With their nutrition, again there are different things I’d recommend for each individual, but generally eat 5 meals a day, protein with each one, have veggies - I like roasted veggies with each meal - and have some carbs somewhere around their workouts.

Most people would see good results if they follow this.

Tell us about Creating Physiques...

Creating Physiques

All of my coaching until last year was one to one and I have clients all around the world. So because of time constraints I only take so many people on at any one time. That’s why I keep a waiting list – I’m not really one for generic plans because different people have different goals, which means different training.

But, despite this, I thought surely there would be something I could offer everyone. And so, the 56-day plan was born! I based it around the rules for the beginner. It gets people eating wholesome foods, and training properly. They also gain access to the 56 days community, forums and articles, which make a massive difference to people’s accountability.

Essentially, I created a system where people will get healthier – it may not be perfect for everyone but I guarantee it will assist.

Creating Physiques Logs

In saying it’s a generic plan, though – it is and it isn’t! Before people sign up, we have photos of men and women and they choose which one they look like the most – roughly - then when they click on that it prescribes a modified their workout. It basically means people with 10% body fat won’t get the same plan as someone with 30% body fat!

The screening process also helps. I analyse their progress, they can email me and if I feel the programme isn’t working for them then I will make changes. We start with a blueprint then I can modify that.

In essence it’s just something for people to get healthier and fitter – it’s great!

What’s your current training plan like?

Generally I try and train 5 days a week, which is a big challenge – 4 days is normal but 5 is a big change!

In very basic terms:

Adam Gethin
  • I start week with pull workout
  • Tuesday – legs
  • Wednesday – push workout
  • Thursday - rest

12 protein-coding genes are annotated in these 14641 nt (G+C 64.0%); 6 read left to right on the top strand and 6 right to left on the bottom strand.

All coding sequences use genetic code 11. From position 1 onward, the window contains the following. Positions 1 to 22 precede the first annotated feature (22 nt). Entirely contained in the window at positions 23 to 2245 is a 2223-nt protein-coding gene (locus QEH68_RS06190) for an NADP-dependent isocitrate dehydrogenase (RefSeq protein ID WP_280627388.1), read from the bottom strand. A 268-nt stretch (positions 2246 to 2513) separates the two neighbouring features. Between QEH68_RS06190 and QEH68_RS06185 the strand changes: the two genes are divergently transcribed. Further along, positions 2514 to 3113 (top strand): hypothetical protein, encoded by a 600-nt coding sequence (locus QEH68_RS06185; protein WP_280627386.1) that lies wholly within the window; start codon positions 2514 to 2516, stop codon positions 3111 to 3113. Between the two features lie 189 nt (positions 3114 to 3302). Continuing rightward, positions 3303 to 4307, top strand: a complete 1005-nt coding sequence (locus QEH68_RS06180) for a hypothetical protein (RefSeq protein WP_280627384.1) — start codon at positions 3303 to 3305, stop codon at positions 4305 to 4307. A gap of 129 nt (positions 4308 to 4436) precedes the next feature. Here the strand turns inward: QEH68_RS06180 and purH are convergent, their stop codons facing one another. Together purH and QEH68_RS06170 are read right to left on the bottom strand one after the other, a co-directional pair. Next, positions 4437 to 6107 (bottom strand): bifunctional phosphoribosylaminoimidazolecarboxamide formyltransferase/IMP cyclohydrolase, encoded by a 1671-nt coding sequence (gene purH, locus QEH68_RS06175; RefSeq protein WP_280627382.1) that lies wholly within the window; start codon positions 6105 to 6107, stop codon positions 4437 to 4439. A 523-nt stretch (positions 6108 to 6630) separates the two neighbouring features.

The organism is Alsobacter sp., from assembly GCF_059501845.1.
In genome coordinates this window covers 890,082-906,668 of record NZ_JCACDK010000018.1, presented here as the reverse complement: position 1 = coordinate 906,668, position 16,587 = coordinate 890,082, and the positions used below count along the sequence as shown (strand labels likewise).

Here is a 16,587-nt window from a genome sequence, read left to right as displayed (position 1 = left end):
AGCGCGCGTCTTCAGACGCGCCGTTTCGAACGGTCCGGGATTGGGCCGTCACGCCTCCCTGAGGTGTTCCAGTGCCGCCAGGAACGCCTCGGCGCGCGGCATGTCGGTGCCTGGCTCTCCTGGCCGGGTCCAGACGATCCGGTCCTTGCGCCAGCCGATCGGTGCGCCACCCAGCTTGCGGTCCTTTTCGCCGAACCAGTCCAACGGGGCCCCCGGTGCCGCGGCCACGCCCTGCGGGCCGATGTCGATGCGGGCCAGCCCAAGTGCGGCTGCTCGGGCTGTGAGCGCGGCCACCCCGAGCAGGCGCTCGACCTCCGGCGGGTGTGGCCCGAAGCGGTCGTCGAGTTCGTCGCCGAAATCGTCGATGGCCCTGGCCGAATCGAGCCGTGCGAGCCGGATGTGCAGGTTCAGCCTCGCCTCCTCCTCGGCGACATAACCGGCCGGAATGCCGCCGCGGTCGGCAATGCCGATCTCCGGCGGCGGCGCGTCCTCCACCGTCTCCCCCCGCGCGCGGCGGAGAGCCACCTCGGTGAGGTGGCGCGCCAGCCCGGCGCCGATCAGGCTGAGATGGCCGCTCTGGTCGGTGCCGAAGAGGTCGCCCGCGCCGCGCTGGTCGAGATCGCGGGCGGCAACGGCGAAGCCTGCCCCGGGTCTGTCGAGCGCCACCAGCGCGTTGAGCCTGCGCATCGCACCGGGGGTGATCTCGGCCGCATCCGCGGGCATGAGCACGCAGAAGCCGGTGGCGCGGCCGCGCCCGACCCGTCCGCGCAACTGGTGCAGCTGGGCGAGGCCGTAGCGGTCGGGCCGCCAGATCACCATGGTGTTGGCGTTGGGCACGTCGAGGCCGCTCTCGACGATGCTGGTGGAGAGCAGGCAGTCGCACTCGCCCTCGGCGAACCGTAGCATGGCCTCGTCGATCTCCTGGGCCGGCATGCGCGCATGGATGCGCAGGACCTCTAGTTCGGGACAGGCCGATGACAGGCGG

• Friday – upper body session
  • Saturday – another leg session
  • Sunday Off

I'm also fairly active with my outdoors training to help burn calories and more than that because I'm an athlete at heart and enjoy it. This will range from a 45-60 minute brisk walk with a handful of sprints to a full-blown 25-40 minute sprint session through the local woodlands!!

What’s your current long-term goal for your training?

Adam Gethin

Training wise, it’s just to be an example. I guess I just want to be the best me and promote that to other people. I really enjoy my lifestyle and I’m never deprived of anything I want, so I don’t ever feel like I’m on a diet – my goals are to keep improving on that.

I used to get into this mind-set where I had to get ready for X, which is a stress in itself, but now I enjoy training for myself.

I use it as a challenge and to release stress, the gym is my hour to forget everything and I want to use how I train as an example to show others that working out can be fun! A lot of people think it’s monotonous – and it is, but it can be fun. I live like a pro athlete one day to the next and I enjoy that.

And what about your businesses?

Creating Physiques

In terms of business, the 56-day challenge is my goal in terms of expanding. My 1-1 is at capacity so I don’t really need to market that. I’ve just moved to Surrey and I’m thinking of 1-1 coaching there too but the big one is the 56-day challenge because it’s so scalable and it’s great that so many people can benefit from it.

It can be lonely working out and the gym can be intimidating! So the 56-day Challenge can give people a sense of community. We work with a lot of women and we want to encourage that to continue to encourage that.

At the end of the day, it’s not all about money to me, but I generally get a kick when I hear of people succeeding, or giving them the tools to achieve that.

I’ve also just launched Boot Camps in 5 different locations in the UK, so you get put through the 56-day challenges three times a week in a group of people. It helps training with people like that and as soon as people see how it works, they’re sold on it!

It’s not magical - it’s basics - but the media has taught so many people wrong things and we’re effectively going against what they’ve been taught, but the results are undeniable and people really love them.

At the end of the day, it’s not all about money to me

Many people initially over train at the start of their fitness journey – how important is rest for recovery?

Adam Gethin Rest

It’s really important. I’ve just increase my training to 5 days, I’m 24 now and I’ve been training for 8 years, and I really feel that extra day. I’ve done it occasionally but I’ve never had it as a normal split – and that extra day can be tough!

I mean I use the right supplements, I eat well and I’m still feeling that change.